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- Aug 12, 2020
@FauxPas, is there a specific business opportunity you are pursuing where you perceive the need for start-up capital to be an obstacle? If you can describe your situation in general terms (no need for revealing details), I am sure there are lots of people on this forum who would be happy to make suggestions.
In your original post, you mentioned that (I paraphrase) you did not believe a manufacturing company could be easily bootstrapped. I run a business that manufactures a physical product. In order to bring the product to market, the business had to invest $140k in tooling for injection moulded plastic parts.
We did not have $140k, so we spent a much smaller amount of money (perhaps $2k) to have prototypes 3D printed and ran a crowdfunding campaign, which brought in the capital required to pay for the tools. The successful crowdfunding campaign also provided some credibility which I leveraged to raise $800k in angel investment.
I will not pretend this was easy - but it was possible. The crowdfunding campaign brought in enough capital to pay for the tooling but not enough to pay for the products the campaign backers had ordered (or the many other costs we needed to cover). Raising investment was a close call - on the day I closed the angel round, we were five days away from being totally out of cash and defaulting on some payments (and I had already done a lot of work to delay our payment obligations).
Some businesses are certainly easier to start than others in terms of the capital required. However, obtaining capital is just one of many challenges you may need to overcome in order to build a business. I do not think the MFL is misleading in this regard and frankly, I don't think it's reasonable to expect MJ to lay out al the details for you. The replies in this thread alone detail the very different steps that are required depending on the context. I believe that the MFL provides a great framework for approaching business creation but it is not (nor is it presented as) a guide to starting any specific business.
To echo the point made by @Kak, this is an issue of mindset. If one believes that obtaining capital is an impossible obstacle to starting a business, it almost certainly will be.
If you want to talk about the details of raising capital for a specific opportunity - let's do it.
It's just at this stage of my life, I don't feel ready yet to take on the full leap of entrepreneurship. I'm 19 trying to establish my financial self-sufficiency and figure my life out so that I no longer have to live with my parents anymore. Because I know that I can't live in my parents house forever and try to achieve the fastlane at the same time, it's not going to work and neither is something I would like to do either. So then I was like
"Ok well the clock is ticking and I want to be moved out of my parents house by 2022, I need to gain some valuable skills fast so that I can leave my parent's house and begin my adult life. I don't want to go to college because it's just very expensive as f*ck and is very time consuming. I don't want to spend too long in post-secondary schooling as I want to get started with the fastlane shit as soon as possible."
But then I come across the problem of the difficult job market of Virginia. The people that make a true living wage in this state are mainly military, government working people, and business owner/managers. A lot of jobs pay a shit wage as the median salary here is $70,000 which is not as bad as some other states like California and New York but that's still pretty difficult nonetheless. So then I'm like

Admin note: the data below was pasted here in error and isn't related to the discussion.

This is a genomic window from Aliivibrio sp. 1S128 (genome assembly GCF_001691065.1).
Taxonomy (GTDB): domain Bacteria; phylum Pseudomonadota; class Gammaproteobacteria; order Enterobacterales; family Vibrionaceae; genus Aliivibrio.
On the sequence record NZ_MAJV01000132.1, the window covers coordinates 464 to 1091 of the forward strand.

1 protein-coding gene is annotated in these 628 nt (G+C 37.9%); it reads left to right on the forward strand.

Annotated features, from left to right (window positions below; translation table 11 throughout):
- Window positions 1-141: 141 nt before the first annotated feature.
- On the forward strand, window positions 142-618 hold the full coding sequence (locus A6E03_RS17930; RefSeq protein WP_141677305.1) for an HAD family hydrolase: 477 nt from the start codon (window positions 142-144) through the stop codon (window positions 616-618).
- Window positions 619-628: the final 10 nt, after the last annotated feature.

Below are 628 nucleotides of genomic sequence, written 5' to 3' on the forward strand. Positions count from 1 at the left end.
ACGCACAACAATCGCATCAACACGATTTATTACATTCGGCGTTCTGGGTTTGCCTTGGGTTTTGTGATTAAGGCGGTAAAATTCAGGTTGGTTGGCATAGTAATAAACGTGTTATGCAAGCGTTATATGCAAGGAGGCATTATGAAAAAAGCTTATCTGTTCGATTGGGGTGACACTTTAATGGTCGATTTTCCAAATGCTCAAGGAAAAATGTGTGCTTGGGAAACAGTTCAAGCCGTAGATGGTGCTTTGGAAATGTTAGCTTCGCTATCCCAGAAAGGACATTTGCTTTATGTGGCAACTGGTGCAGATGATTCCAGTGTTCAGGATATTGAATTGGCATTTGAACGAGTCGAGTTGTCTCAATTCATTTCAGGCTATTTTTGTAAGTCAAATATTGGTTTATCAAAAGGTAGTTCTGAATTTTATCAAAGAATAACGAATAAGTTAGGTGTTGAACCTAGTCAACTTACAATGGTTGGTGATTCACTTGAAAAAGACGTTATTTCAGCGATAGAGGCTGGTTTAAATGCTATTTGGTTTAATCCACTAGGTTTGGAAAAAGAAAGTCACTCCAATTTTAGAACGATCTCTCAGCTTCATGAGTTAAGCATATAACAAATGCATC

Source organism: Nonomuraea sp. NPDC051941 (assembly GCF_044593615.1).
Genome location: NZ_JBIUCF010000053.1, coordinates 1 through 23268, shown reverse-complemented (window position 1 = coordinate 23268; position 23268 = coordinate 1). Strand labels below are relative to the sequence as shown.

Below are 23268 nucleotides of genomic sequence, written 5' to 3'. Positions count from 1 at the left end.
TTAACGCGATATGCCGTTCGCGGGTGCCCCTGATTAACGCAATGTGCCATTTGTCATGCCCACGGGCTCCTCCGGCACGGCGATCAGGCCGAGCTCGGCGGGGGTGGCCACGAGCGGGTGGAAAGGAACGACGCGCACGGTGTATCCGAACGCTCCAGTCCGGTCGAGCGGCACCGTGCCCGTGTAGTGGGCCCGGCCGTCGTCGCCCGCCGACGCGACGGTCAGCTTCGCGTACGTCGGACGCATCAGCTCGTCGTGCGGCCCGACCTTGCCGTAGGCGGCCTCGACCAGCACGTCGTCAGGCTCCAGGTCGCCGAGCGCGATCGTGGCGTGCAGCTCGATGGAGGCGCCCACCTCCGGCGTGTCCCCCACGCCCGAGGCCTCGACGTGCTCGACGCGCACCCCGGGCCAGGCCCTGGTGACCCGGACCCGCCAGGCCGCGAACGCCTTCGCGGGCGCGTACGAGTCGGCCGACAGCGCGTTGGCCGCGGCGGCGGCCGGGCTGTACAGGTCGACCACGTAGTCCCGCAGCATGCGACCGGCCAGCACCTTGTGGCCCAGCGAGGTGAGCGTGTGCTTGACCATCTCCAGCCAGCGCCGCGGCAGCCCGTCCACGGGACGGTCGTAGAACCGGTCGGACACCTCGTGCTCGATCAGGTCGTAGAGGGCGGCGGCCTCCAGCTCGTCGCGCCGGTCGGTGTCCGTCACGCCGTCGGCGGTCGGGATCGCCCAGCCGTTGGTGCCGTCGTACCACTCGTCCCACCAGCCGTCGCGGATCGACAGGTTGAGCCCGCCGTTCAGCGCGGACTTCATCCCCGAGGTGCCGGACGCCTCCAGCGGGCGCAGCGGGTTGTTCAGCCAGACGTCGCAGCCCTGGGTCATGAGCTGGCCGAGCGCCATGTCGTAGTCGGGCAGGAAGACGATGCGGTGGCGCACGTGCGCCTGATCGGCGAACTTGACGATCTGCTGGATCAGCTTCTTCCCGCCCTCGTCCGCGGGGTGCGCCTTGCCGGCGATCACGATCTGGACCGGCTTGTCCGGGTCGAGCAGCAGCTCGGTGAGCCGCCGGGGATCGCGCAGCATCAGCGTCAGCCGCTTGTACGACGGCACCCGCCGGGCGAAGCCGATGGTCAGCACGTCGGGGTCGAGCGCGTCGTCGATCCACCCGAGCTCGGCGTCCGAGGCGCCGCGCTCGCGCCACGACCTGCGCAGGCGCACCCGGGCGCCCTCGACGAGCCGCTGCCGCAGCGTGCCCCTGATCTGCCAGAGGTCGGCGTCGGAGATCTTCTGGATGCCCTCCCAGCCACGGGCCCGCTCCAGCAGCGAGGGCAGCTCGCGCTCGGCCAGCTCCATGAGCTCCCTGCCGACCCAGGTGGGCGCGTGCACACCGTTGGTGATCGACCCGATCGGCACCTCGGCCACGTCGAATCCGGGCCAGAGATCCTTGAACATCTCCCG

"Ok great... I would either have to get into debt to get a college degree to get a decent paying job, study a trade (Not for me), or move to a different state with a better job market and not as high of a cost of living (Except I'm afraid to just move to somewhere I've never been to, especially when I have never lived on my own before.)"
If it's already hard enough to get a decent paying job (Given how even if you have the credentials, they still require that you have experience even if it's an entry-level job, which is absolute bullshit (but I digress). So it's a f*cking shit hole process to get a decent paying job. With that in mind, if I do happen to get an entry level job with the credentials matching it I would be forced to stick with that job for a couple of years so that I can have the experience to get re-employed if I were to quit my job for entrepreneurship and then fail at it. And I'm naturally risk-adversed. I do not like to making decisions without calculating the risks and consequences that come with it. I cannot simply do what MJ did and just go to a different state with the $5200 I have and expect to just magically make it like that. I'm not at all saying that MJ was lucky to have been able to support himself when he did that, however, just imagined what could've happened had he failed to figure out how to support himself, he would have either ended up homeless or have to move back to his mom's house. And the thing is, not everyone has the luxury (And yes I say luxury because your parent(s)/guardian(s) are no longer legally obligated to support you once you become of legal age) to have someone to stay with incase you lose your ability to support yourself financially, so MJ took a big gamble that paid off for him wonderfully. However not everyone is good at thinking on their feet like that, and taking risks like that could be more detrimental than beneficial (Basically the survivor bias that he's talked about before in his books is basically what I'm saying here). It would be like having a college student drop out of college and go start a company to only fail at it miserably to only end up with debt to pay and time wasted. Making you feel like an absolute failure. I do think that taking risks make sense, but only when they're calculated, not blind. And the thing is I don't want to wait too long to get started because I know that the fastlane takes time to happen. So I don't to wait until I'm 25 to get started, because then I won't achieve it until I'm in my thirties or later, which would be very disappointing to me because I would much rather have Wealth at a young age, or never have it period. I want to live the best years of my life in the best way possible, which can only be done when you have wealth. So I would really despise the journey that would have been taken should I achieve but wake up being in my thirties or forties. So while I could just focus on getting just enough so that I don't have to trade my time for money, I would also feel like that I would be settling for less because I know that's not what I REALLY want. I have no shame to say that I want to be as rich as f*ck I as can possibly be in my twenties. And while this does sound like money chasing the truth is, what would be the point of going through all that pain and sarcificie if you weren't doing it for the money? it would make no sense (Unless you already have wealth). It's not a probable to crave for money as long as you don't do unethical things and destroy your life in the process of doing it. Just as long as you have the right mindset and methodology (which I current don't). So right now I have to figure out how the f*ck I'm going to support myself decently before I even think about pursuing the fastlane, and have to accept the reality that I won't be as rich as I'd like to be or wait until half of my life has been pissed away chasing after money. It also doesn't help that I'm very bad with coming up with business ideas... (I've tried to apply the advice that I was given on the forum when I posted a thread on ideas and yet I still cannot find ideas that are easily scalable and bootstrappable) I don't know to be honest... maybe I'm just not smart enough to take on the fastlane and perhaps should live an average life to make things easier myself. Life is already hard as it is. All of this time pressure is making it difficult for me to figure things out in my life because I want to f*cking do the fastlane but face obstacles that prevent me from doing it at this time.